Funnel Cake Adventures

by David "Sumoflam" Kravetz

**Originally written for**




It all started with a tweet from @AceWeekly. (Translation: It all started with a Twitter message from the editor of Ace Weekly.  See legend below for other Twitter-speak used in this article).  Then came more tweets about #Funnelcakes and #Funnelcakedisappointments, etc. Apparently, at the first festival of the season in Lexington, there were no Funnel Cakes and Ace Weekly was not happy.  Many other LexTweepers tweeted in about possible #Funnelcake.


That was about two weeks ago.  In the course of all of the Funnel Cake tweeting, I started tweeting in and looking for Funnel Cakes to appease Ace Weekly’s palette along with the others. 


The MayFest in Lexington came and went, but alas, no Funnel Cakes. The next weekend was Gardenside’s Fair.  Turned out there were Funnel Cakes there, but Ace Weekly couldn’t make it.  Plans were laid to hit the annual St. Elizabeth Ann-Seton Country Fair at the big church a block from my house.  That’s when I thought “Hmm, another opportunity to do a photo essay on something everyone else overlooks.”  So, I tweeted in that I would be there with camera in hand to get Ace weekly’s first Funnel Cake bite of the season and would write about it and about Funnel Cakes in general.


As everyone that attends a fair or a carnival knows, there is always food sold in those little stands---and that is half the fun of going (the other half being the rides). The gyros, the sausages, the blooming onions, the corn dogs, the cotton candy and yes, the Funnel Cakes, among a growing list of absolutely unhealthy but joyfully yummy goodies.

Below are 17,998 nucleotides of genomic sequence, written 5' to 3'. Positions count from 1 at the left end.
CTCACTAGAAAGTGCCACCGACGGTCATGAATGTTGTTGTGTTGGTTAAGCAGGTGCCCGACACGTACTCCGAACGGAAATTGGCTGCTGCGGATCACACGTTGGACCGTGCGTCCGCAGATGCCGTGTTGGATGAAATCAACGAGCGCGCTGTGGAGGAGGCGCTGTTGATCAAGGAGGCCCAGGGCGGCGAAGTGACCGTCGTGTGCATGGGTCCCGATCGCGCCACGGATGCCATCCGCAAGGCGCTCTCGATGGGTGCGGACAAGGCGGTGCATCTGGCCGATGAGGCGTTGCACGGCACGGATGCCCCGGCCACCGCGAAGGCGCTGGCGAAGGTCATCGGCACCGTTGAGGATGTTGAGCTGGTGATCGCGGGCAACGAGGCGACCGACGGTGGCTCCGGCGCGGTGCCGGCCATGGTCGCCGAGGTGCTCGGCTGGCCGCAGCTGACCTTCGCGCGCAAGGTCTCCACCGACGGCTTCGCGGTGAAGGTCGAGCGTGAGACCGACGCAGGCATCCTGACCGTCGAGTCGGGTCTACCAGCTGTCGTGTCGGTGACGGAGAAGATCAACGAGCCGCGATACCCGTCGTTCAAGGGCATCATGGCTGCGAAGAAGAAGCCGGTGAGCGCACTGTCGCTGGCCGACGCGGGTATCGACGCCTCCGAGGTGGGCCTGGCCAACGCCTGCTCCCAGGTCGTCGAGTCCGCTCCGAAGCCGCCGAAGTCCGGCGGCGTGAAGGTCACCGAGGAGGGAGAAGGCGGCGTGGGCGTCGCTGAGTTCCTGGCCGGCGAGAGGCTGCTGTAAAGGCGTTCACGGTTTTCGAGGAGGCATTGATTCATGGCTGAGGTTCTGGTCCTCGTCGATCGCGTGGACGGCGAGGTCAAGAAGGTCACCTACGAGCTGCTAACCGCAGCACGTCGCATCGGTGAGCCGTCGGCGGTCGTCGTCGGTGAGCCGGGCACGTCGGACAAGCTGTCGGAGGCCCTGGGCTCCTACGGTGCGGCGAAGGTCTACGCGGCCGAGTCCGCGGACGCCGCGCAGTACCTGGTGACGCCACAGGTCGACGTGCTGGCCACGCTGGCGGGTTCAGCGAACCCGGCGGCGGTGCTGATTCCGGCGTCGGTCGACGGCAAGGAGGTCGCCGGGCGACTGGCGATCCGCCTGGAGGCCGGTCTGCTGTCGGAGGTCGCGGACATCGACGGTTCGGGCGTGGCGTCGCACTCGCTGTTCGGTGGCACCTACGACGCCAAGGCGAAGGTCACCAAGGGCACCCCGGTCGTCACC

Some examples of Funnel Cake Stands.  But funnel cakes and pork rinds?



Other kinds of food stands at a fair


Most people get their Funnel Cakes without thinking a bit about where they came from and why they are so-called “fair fare.”  But, I set out to get the inside scoop on things.


According to my research, the actual Funnel Cake that we know and love was created by the Pennsylvania Dutch in western Pennsylvania and eastern Ohio.  Called Drecter Kuche (yes, that is German because the Pennsylvania Dutch are actually the “Pennsylvania Deutsch”).  The vintage recipe from the “Pennsylvania Dutch Cooking” cookbook is as follows:



Beat eggs and add sugar and milk. Sift half the flour, salt and baking powder together and add to milk and egg mixture. Beat the batter smooth and add only as much more flour as needed. Batter should be thin enough to run thru a funnel. Drop from funnel into deep, hot fat (375f). Spirals and endless intricate shapes can be made by swirling and criss-crossing while controlling the funnel spout with a finger. Serve hot with molasses, tart jelly, jam or sprinkle with powdered sugar.


Start out by adding the dough to the oil in a round former.  Move from former.  Let cook.


When nice and golden brown, put on a plate


Add sugar and other toppings, such as cinnamon or chocolate syrup

During the late-1800s and into the early 20th century, the Pennsylvania Dutch folk would have these for special harvest celebrations.  They were a treat and not a normal part of everyday fare.  But, as tourism increased, the Drecter Kuche were served in cafes and restaurants in the area and many tourists, mainly in the Midwest, carried this concept back with them.


But the history of “fried dough” foods actually goes way back into European history.  In Finland they enjoy tippaleipä which looks very similar to Funnel Cakes. The history of tippaleipä goes back to the 1700s. German recipes for Drecter Kuche go back to 1879. 


Tippaleipä from Finland